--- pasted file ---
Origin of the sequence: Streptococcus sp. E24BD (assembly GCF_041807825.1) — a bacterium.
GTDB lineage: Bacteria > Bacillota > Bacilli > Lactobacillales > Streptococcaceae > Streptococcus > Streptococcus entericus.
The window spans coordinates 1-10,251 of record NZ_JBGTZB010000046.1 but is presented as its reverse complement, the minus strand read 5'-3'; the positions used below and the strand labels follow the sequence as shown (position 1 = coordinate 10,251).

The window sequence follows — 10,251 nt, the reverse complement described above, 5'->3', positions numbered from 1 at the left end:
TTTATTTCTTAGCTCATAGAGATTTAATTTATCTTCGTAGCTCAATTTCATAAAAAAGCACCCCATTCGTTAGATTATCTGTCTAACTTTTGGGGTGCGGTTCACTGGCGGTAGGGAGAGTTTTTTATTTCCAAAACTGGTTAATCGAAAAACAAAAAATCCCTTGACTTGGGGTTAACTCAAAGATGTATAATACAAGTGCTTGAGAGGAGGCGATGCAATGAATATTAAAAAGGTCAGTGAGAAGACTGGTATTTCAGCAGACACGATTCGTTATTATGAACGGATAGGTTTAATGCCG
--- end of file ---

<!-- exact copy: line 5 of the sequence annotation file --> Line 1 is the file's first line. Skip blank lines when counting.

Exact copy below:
TTTATTTCTTAGCTCATAGAGATTTAATTTATCTTCGTAGCTCAATTTCATAAAAAAGCACCCCATTCGTTAGATTATCTGTCTAACTTTTGGGGTGCGGTTCACTGGCGGTAGGGAGAGTTTTTTATTTCCAAAACTGGTTAATCGAAAAACAAAAAATCCCTTGACTTGGGGTTAACTCAAAGATGTATAATACAAGTGCTTGAGAGGAGGCGATGCAATGAATATTAAAAAGGTCAGTGAGAAGACTGGTATTTCAGCAGACACGATTCGTTATTATGAACGGATAGGTTTAATGCCG